Lost customs return to Bhubaneswar

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  • Published 16.04.11

Bhubaneswar, April 15: Dancing to Bollywood tunes during a friend’s or relative’s marriage is the order of the day for young girls in the state. However, the scene was completely different a few decades ago when women exhibited their skills of singing folk verses accompanied with weeping in a specific way called kandana – something they used to be trained in since childhood.

In fact, other customs such as pana bhanga (preparing betel quid) or hulahuli — the typical sound made in chorus by women during religious ceremonies — have also diminished.

An effort to bring together Oriya women who still hold the customs dear was recently made by cultural group Sambhabana. More than 50 women from different regions of the state participated in an event organised by the group that included contests of Oriya traditions and customs.

The contests were based on pana bhanga wherein the women had to prepare betel quids with numerous elements that are used traditionally, sankha phunka or blowing the conch, pitha or country cake preparation, Odiyani besabhusa or dressing up in traditional Oriya way and paramparika sangeeta or Oriya folk songs that included kandana and hulahuli.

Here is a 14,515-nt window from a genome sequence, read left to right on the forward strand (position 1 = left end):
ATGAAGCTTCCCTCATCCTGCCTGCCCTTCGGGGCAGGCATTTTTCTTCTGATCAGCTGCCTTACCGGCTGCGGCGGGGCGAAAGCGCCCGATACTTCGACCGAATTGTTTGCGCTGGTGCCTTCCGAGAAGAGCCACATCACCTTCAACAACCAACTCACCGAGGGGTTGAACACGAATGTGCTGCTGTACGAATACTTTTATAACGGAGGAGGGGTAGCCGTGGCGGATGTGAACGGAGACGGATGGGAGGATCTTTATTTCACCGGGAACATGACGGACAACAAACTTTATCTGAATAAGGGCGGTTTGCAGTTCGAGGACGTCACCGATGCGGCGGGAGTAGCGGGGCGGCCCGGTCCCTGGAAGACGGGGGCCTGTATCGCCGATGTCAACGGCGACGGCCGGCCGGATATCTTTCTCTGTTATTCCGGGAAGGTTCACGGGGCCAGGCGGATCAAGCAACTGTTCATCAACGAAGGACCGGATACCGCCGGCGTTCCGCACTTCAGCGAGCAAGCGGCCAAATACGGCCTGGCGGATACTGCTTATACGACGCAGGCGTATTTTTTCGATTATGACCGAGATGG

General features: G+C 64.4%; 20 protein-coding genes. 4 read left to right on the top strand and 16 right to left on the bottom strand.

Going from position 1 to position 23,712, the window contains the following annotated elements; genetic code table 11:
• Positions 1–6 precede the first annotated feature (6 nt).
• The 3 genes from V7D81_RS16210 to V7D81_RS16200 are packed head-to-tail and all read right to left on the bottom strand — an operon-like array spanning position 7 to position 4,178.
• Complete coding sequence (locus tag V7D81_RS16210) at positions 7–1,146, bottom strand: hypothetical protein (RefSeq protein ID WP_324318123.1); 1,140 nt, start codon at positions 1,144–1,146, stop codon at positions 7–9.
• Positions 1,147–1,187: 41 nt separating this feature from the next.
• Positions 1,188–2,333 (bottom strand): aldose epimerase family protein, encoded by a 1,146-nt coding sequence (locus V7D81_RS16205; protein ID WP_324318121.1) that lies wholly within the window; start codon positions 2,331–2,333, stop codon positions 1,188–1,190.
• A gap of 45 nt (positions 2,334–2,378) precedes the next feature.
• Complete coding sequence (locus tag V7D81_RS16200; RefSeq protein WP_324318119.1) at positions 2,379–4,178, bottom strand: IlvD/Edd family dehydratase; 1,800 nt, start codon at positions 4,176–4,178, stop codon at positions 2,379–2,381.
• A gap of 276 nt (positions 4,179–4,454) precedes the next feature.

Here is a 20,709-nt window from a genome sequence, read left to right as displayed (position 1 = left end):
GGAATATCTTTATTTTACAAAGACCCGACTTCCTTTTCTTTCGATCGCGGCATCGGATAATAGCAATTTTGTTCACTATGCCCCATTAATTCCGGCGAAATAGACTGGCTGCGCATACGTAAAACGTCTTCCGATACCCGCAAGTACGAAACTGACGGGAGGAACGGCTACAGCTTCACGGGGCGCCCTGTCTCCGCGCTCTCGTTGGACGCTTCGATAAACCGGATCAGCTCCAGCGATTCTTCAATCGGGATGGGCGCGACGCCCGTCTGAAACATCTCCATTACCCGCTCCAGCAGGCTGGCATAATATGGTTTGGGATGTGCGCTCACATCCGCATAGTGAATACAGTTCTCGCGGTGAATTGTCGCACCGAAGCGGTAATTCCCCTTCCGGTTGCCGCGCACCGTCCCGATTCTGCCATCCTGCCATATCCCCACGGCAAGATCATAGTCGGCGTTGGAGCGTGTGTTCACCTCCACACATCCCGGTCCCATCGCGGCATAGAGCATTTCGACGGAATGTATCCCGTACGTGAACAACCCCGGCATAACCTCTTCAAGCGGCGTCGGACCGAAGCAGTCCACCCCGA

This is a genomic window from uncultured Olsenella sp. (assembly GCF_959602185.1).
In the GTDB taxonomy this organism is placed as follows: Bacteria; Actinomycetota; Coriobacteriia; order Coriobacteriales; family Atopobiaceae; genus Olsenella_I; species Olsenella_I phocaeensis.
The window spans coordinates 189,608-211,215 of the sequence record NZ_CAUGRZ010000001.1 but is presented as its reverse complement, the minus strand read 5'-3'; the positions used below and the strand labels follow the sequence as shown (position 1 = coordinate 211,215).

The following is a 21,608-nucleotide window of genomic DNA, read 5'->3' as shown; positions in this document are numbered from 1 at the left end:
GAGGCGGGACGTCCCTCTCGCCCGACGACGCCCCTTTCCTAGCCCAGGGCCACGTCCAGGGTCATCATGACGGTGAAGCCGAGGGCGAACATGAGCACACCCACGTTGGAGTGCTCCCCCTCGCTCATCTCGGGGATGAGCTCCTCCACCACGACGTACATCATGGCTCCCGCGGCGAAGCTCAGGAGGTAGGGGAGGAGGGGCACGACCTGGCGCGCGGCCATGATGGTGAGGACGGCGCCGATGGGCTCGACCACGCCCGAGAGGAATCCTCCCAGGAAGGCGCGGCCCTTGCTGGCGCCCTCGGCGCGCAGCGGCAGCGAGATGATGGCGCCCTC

“As a small girl I was trained by my mother and grandmother during religious festivals to learn the folk songs and art of weeping with grace during marriages of female relatives. But today, my granddaughter has such a huge burden of studies, that she has no idea about these Oriya customs,” said a 60-year-old Suryamani, a participant.

“Blowing the conch in a particular way and making the hulahuli sound during auspicious occasions was a must for Oriya women. But these are now fading away among young girls,” said Subhashree, another participant.

The contests for the title of Srestha Odiyani had begun on April 1. The final rounds began on April 10 and concluded on Thursday evening. Women aged between 35 and 65 years, dressed up in Orissa handloom sarees and adorning conventional jewellery, were seen singing religious folk songs and traditional lullabies in the paramparika sangeeta. Despite competing, they helped each other in preparing the betel quids.

“The participants performed so well on stage, many visitors to Ekamra Haat, the venue, were attracted towards the event and this helped spread awareness about Oriya customs,” said a judge of the contest, Arya Kumari Panigrahi.

The results will be declared on April 28 on the occasion of the birth anniversary of eminent Oriya social reformer Utkal Gouraba Madhusudan Das.